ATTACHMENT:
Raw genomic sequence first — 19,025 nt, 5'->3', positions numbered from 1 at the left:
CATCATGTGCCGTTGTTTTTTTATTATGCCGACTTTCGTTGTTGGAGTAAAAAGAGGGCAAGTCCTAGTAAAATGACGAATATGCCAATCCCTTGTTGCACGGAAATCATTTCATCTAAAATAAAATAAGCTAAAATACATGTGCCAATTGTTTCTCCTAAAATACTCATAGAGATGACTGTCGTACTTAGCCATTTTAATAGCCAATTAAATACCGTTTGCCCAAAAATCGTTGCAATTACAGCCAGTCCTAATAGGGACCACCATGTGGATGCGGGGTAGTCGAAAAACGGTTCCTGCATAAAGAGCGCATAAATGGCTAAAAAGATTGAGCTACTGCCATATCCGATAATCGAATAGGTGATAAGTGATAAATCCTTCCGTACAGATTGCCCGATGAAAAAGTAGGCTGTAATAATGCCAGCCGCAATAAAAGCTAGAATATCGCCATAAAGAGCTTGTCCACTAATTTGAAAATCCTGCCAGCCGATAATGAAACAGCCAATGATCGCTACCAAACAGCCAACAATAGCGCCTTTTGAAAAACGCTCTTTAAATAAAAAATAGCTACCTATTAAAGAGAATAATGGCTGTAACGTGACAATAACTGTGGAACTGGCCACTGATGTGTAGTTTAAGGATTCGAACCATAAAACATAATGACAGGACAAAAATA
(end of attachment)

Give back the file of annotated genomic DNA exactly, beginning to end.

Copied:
Raw genomic sequence first — 19,025 nt, 5'->3', positions numbered from 1 at the left:
CATCATGTGCCGTTGTTTTTTTATTATGCCGACTTTCGTTGTTGGAGTAAAAAGAGGGCAAGTCCTAGTAAAATGACGAATATGCCAATCCCTTGTTGCACGGAAATCATTTCATCTAAAATAAAATAAGCTAAAATACATGTGCCAATTGTTTCTCCTAAAATACTCATAGAGATGACTGTCGTACTTAGCCATTTTAATAGCCAATTAAATACCGTTTGCCCAAAAATCGTTGCAATTACAGCCAGTCCTAATAGGGACCACCATGTGGATGCGGGGTAGTCGAAAAACGGTTCCTGCATAAAGAGCGCATAAATGGCTAAAAAGATTGAGCTACTGCCATATCCGATAATCGAATAGGTGATAAGTGATAAATCCTTCCGTACAGATTGCCCGATGAAAAAGTAGGCTGTAATAATGCCAGCCGCAATAAAAGCTAGAATATCGCCATAAAGAGCTTGTCCACTAATTTGAAAATCCTGCCAGCCGATAATGAAACAGCCAATGATCGCTACCAAACAGCCAACAATAGCGCCTTTTGAAAAACGCTCTTTAAATAAAAAATAGCTACCTATTAAAGAGAATAATGGCTGTAACGTGACAATAACTGTGGAACTGGCCACTGATGTGTAGTTTAAGGATTCGAACCATAAAACATAATGACAGGACAAAAATA